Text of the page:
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A Safe Place

Thank you to Agnes Fisher for writing “The Safe Place” article (October 2020) about growing up in the Netherlands and experiencing the tyranny and oppression of the Nazi regime and how unsafe so many people were during that time. Even though so many people were murdered and treated barbarically, there are those today who deny that it happened. It’s history, and we should never forget. To study history is to learn from past mistakes.

Laurie Van Haitsma // Hudsonville, Mich.

Open Minds

You need courage to publish a story like this (“Interaction Opens Minds,” September 2020). If it affects our personal story and being aware how many people look down on same-sex couples. We will never understand the feelings of people that are attracted to the same sex. Mr. Loenen pleads with us to just meet those people and see their true love. And I believe that indeed there can be true love between people from the same sex. … We have to love and embrace our brothers and sisters that wrestle with same-sex attraction. But as a church we should not try to study the Bible to let it say what we like. Can we not love the people with same-sex attraction and also plead with them not to start a same-sex relationship? We pray for Synod 2021 for insight through the Holy Spirit.   

Hans Katerberg // Palmerston, Ont.

Digital Life

Kudos to Dean Heetderks for his clear message to “ditch social media entirely—and not only for election season but for all seasons” (“Big Questions: Digital Life,” October 2020). Allowing ourselves to fall prey to “spin” and “alternate facts/reality” will misguide us into thinking and acting in ways that misshape our service to the One who is the Truth. How we see ourselves, the world, and our relationship to God needs to be informed by credible sources. If we use social media only to show off Fido, exchange pasta recipes, and play online backgammon it may be an acceptable drug of choice. Beyond that, heed this significant warning from a credible source.

Bob De Moor // Edmonton, Alta.

Writing Contest

Wow, thank you for the essay contest “Christian Love in Divisive Times” (September 2020). Adam and Rheanna provided such great essays that I had to read them each three times. As a “cover-to-cover Banner reader,” I was blown away by how well they were written and how their essays were truly blessed. Being part of the baby boomer generation, we grew up in the Christian Reformed Church with the often-heard lament that our young have gone astray. … The apostle Paul concludes the book of Colossians by inviting everyone to live in the present as if the new creation arrived when Jesus rose from the grave. It would appear this message is clearly getting through to our young, and they are passing it on in true Christian love.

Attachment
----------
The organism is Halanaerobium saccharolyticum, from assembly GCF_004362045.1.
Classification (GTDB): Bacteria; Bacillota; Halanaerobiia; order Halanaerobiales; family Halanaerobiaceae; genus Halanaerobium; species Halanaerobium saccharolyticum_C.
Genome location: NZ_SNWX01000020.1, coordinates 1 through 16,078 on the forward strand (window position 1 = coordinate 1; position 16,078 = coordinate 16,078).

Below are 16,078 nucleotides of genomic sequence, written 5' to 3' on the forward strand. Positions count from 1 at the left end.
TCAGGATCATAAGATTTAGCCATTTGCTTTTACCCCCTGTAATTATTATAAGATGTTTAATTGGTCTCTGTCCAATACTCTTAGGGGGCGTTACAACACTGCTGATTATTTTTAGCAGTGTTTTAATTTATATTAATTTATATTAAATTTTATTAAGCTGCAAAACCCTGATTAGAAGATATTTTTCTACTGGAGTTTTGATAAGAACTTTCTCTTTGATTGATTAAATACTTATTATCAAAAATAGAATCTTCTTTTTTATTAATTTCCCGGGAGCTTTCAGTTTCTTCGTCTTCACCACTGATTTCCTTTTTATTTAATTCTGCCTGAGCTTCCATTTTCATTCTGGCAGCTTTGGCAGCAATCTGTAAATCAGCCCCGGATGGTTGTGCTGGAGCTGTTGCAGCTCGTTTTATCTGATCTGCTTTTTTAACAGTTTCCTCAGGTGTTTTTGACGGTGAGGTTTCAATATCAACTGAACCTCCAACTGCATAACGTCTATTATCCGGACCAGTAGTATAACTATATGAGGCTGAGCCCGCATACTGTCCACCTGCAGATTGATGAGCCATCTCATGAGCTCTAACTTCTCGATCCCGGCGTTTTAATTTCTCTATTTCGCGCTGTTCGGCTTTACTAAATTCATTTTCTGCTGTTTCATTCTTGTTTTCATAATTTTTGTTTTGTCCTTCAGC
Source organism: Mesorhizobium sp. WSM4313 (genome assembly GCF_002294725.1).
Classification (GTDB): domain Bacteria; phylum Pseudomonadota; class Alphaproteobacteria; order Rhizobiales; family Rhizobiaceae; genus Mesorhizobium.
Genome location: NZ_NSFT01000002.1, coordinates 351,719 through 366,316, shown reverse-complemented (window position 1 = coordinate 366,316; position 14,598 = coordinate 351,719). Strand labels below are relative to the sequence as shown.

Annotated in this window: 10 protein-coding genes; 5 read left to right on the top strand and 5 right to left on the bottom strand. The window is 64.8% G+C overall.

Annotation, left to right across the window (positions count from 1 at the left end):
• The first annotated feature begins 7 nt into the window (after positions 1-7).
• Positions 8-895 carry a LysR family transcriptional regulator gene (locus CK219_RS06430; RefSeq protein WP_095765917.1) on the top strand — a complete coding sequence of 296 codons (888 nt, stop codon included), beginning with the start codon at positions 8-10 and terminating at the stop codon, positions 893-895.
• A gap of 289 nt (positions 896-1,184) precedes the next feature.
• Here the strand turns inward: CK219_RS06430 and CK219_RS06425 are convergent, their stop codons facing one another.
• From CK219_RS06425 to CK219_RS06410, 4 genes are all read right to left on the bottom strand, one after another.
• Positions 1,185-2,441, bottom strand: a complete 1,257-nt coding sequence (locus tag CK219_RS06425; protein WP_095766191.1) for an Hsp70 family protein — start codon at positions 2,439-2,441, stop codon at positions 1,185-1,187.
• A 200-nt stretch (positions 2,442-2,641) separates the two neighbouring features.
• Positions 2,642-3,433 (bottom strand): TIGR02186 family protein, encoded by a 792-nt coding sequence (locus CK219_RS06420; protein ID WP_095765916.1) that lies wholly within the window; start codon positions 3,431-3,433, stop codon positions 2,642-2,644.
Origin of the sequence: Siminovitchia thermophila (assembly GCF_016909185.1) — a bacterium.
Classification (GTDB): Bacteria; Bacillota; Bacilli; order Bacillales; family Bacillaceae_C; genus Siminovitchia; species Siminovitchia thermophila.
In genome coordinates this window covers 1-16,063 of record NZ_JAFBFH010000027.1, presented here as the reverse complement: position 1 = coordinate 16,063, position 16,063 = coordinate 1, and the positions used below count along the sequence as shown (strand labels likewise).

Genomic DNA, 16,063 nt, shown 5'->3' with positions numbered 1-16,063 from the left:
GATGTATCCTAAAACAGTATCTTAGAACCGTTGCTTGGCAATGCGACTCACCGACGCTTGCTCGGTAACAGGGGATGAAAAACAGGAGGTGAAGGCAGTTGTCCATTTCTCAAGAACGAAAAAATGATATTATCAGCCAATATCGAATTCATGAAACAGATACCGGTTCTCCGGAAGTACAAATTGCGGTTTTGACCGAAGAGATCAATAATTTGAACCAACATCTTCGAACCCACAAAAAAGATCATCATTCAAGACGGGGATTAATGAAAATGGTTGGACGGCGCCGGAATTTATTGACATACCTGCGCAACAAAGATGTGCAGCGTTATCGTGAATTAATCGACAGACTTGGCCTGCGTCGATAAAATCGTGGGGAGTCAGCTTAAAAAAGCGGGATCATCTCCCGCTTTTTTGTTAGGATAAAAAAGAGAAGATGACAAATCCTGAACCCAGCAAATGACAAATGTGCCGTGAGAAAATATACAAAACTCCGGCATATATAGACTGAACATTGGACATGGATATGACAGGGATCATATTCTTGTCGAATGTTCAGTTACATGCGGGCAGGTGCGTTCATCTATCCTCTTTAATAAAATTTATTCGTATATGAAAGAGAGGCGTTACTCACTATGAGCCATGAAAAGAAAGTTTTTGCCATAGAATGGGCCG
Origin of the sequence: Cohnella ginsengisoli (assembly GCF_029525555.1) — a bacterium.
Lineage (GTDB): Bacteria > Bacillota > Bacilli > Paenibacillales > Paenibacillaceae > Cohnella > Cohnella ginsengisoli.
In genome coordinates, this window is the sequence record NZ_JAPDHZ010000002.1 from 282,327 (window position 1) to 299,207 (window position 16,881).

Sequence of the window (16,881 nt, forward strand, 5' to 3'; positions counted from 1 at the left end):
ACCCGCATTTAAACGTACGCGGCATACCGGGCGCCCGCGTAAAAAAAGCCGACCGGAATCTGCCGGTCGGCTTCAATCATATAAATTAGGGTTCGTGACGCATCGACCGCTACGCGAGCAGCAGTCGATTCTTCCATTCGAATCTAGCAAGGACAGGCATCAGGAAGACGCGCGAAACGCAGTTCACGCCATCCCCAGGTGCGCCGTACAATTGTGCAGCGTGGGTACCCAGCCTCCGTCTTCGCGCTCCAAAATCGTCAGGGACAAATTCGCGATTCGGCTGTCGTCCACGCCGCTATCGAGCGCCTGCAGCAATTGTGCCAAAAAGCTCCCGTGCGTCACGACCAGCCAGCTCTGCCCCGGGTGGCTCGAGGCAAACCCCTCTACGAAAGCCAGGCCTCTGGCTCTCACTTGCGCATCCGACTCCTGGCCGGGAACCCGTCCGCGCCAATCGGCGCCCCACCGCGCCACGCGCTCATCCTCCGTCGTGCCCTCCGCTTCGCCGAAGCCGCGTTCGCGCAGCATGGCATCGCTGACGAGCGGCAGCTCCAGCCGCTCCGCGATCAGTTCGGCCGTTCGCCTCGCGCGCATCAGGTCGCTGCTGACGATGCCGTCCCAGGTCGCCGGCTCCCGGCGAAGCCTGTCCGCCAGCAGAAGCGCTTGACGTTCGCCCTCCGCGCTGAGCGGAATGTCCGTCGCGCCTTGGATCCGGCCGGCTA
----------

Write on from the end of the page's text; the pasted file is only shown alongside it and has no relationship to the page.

Henry Kamphof // Victoria, B.C.

Financial Literacy

Thank you, Dirk, for addressing the college student debt issue in your recent Banner article (“Financial Literacy,” October 2020). ... It has always been a mystery to me why our educational system, including our Christian schools, have for the most part neglected to teach our children about financial responsibility as they prepare our children for life. I cannot think of a more important topic affecting every student as they prepare for adulthood. … Perhaps the Christian Reformed Church, in cooperation with our Christian schools and our Christian colleges and universities, could become a model for other denominations in the United States and Canada if the CRC collectively agreed to teach biblical principles of money management in our churches and in our schools as routinely as we teach the Ten Commandments.

Ted Boers // Rockford, Mich.

November Issue

Congratulations on another good issue of The Banner (November 2020) helping us to look thoughtfully, critically, and biblically at deeply held opinions on societal issues such as same-sex relationships. And regarding religious persecution, Shiao Chong's editorial was again insightful in encouraging us to make careful distinctions between personal offense received and physical harassment endured.

Charles O. Miller // Willmar, Minn.

The line that bothered me the most in the same-sex relationships article (“Same-Sex Relationships and the CRC”) was this from Fred Heerema: “I would urge the CRC to stop thinking that the Bible alone has the answer to every question it might have on these matters.” If we stop looking at the Bible, we no longer see it as God's infallible Word. The Bible is where we learn about God, his love, his sacrifice, his will, his authority, his justice, and how we are to live.  There is no other place we should look to find God’s answers.

Deb Haak // Zeeland, Mich.

Recently I clipped an article by the present editor of The Banner written several years ago on the danger of prioritizing experience over intellect. I personally have always consciously chosen intellect over “feeling,” fearing my emotions overwhelming my making wise life choices. I am sure my fear of my passions taking control has often been a hindrance and has led to my making some bad choices. However, in some of the opinions expressed about homosexuality in the last Banner, I sense the power of experience at work, of how something that “feels right” prevails. It suggests a change in how many in the CRC today wish to deal with contemporary departures from old norms that I find troubling. Can we no longer determine what Scripture says?

Rev. John Koole // Strathroy, Ont.

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